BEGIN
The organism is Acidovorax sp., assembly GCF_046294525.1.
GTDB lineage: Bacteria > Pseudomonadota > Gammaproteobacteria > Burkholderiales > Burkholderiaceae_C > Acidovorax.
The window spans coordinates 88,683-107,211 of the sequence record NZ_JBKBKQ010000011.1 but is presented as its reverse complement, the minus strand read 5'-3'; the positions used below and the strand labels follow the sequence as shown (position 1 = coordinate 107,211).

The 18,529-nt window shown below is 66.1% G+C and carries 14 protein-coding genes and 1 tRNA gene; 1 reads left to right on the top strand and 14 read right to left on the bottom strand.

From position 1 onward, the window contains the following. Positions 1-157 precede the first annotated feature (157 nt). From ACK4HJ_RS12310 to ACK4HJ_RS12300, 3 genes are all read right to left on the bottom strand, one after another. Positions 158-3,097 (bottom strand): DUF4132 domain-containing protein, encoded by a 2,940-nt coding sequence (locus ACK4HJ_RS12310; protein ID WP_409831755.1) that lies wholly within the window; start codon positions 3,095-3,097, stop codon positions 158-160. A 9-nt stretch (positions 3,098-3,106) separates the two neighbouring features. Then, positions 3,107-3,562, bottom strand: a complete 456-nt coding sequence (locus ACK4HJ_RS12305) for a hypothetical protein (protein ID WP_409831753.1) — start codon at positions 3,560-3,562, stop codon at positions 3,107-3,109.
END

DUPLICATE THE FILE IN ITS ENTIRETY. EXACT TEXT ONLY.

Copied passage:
The organism is Acidovorax sp., assembly GCF_046294525.1.
GTDB lineage: Bacteria > Pseudomonadota > Gammaproteobacteria > Burkholderiales > Burkholderiaceae_C > Acidovorax.
The window spans coordinates 88,683-107,211 of the sequence record NZ_JBKBKQ010000011.1 but is presented as its reverse complement, the minus strand read 5'-3'; the positions used below and the strand labels follow the sequence as shown (position 1 = coordinate 107,211).

The 18,529-nt window shown below is 66.1% G+C and carries 14 protein-coding genes and 1 tRNA gene; 1 reads left to right on the top strand and 14 read right to left on the bottom strand.

From position 1 onward, the window contains the following. Positions 1-157 precede the first annotated feature (157 nt). From ACK4HJ_RS12310 to ACK4HJ_RS12300, 3 genes are all read right to left on the bottom strand, one after another. Positions 158-3,097 (bottom strand): DUF4132 domain-containing protein, encoded by a 2,940-nt coding sequence (locus ACK4HJ_RS12310; protein ID WP_409831755.1) that lies wholly within the window; start codon positions 3,095-3,097, stop codon positions 158-160. A 9-nt stretch (positions 3,098-3,106) separates the two neighbouring features. Then, positions 3,107-3,562, bottom strand: a complete 456-nt coding sequence (locus ACK4HJ_RS12305) for a hypothetical protein (protein ID WP_409831753.1) — start codon at positions 3,560-3,562, stop codon at positions 3,107-3,109.